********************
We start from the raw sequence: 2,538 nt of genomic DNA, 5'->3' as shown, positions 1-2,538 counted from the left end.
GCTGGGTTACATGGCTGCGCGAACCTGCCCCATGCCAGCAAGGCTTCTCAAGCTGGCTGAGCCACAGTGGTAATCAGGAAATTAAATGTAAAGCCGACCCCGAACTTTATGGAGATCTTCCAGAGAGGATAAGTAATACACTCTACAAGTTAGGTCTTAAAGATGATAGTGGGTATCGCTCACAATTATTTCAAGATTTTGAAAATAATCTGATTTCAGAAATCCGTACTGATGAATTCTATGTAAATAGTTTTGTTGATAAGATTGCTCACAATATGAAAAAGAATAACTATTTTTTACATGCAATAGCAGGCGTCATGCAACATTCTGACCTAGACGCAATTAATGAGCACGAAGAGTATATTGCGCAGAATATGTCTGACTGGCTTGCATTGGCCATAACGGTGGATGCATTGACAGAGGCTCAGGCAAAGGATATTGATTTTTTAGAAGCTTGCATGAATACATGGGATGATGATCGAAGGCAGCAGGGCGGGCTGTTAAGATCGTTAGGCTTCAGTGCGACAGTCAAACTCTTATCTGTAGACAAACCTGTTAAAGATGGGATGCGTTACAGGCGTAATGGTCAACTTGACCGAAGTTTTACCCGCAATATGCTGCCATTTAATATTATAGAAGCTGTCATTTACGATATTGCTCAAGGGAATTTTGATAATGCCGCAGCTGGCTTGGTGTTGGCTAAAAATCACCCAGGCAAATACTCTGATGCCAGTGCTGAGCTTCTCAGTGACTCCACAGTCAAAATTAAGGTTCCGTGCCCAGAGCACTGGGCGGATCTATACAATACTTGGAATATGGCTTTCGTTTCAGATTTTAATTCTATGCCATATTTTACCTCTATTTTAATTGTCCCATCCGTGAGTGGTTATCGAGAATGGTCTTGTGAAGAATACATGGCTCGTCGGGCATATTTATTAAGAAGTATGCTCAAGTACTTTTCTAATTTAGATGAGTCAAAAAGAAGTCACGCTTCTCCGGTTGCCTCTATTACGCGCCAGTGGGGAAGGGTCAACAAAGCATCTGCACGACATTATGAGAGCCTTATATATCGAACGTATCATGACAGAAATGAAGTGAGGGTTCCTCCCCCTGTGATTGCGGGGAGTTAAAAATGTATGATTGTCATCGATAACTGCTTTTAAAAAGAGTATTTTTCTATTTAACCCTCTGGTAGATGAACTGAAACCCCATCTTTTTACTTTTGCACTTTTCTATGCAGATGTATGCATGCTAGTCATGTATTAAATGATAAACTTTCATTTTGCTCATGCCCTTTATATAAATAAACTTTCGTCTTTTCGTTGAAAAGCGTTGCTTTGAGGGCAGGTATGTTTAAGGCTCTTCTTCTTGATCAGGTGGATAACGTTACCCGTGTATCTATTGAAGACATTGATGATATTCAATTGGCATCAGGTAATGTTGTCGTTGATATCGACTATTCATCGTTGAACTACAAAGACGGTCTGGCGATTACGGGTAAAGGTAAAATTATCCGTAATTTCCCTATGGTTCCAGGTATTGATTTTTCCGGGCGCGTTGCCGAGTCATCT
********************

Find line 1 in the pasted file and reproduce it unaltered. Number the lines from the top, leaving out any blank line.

We start from the raw sequence: 2,538 nt of genomic DNA, 5'->3' as shown, positions 1-2,538 counted from the left end.